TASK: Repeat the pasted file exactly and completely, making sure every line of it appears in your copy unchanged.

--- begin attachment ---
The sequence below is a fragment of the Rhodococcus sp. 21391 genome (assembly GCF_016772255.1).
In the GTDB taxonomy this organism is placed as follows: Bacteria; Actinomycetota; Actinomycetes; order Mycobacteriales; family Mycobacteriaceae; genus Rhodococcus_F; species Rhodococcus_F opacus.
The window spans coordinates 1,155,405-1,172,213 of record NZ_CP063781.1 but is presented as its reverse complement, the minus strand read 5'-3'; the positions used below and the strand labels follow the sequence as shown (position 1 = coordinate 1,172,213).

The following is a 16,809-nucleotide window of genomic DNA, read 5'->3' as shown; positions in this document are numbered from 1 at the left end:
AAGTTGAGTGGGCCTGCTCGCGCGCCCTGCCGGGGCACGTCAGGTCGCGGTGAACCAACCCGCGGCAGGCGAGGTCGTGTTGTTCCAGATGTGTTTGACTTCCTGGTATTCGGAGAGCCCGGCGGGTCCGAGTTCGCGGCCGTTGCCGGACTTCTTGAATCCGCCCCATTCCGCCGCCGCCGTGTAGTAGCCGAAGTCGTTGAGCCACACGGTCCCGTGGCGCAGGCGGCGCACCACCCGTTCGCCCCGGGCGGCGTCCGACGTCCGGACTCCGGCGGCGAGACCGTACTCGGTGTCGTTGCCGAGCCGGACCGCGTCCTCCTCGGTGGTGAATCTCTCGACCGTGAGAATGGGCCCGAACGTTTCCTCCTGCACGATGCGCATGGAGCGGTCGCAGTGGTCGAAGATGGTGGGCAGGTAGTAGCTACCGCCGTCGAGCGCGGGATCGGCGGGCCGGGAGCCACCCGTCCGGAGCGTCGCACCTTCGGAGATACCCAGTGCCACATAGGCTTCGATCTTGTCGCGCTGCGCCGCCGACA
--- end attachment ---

The sequence below is a fragment of the Rhodococcus sp. 21391 genome (assembly GCF_016772255.1).
In the GTDB taxonomy this organism is placed as follows: Bacteria; Actinomycetota; Actinomycetes; order Mycobacteriales; family Mycobacteriaceae; genus Rhodococcus_F; species Rhodococcus_F opacus.
The window spans coordinates 1,155,405-1,172,213 of record NZ_CP063781.1 but is presented as its reverse complement, the minus strand read 5'-3'; the positions used below and the strand labels follow the sequence as shown (position 1 = coordinate 1,172,213).

The following is a 16,809-nucleotide window of genomic DNA, read 5'->3' as shown; positions in this document are numbered from 1 at the left end:
AAGTTGAGTGGGCCTGCTCGCGCGCCCTGCCGGGGCACGTCAGGTCGCGGTGAACCAACCCGCGGCAGGCGAGGTCGTGTTGTTCCAGATGTGTTTGACTTCCTGGTATTCGGAGAGCCCGGCGGGTCCGAGTTCGCGGCCGTTGCCGGACTTCTTGAATCCGCCCCATTCCGCCGCCGCCGTGTAGTAGCCGAAGTCGTTGAGCCACACGGTCCCGTGGCGCAGGCGGCGCACCACCCGTTCGCCCCGGGCGGCGTCCGACGTCCGGACTCCGGCGGCGAGACCGTACTCGGTGTCGTTGCCGAGCCGGACCGCGTCCTCCTCGGTGGTGAATCTCTCGACCGTGAGAATGGGCCCGAACGTTTCCTCCTGCACGATGCGCATGGAGCGGTCGCAGTGGTCGAAGATGGTGGGCAGGTAGTAGCTACCGCCGTCGAGCGCGGGATCGGCGGGCCGGGAGCCACCCGTCCGGAGCGTCGCACCTTCGGAGATACCCAGTGCCACATAGGCTTCGATCTTGTCGCGCTGCGCCGCCGACA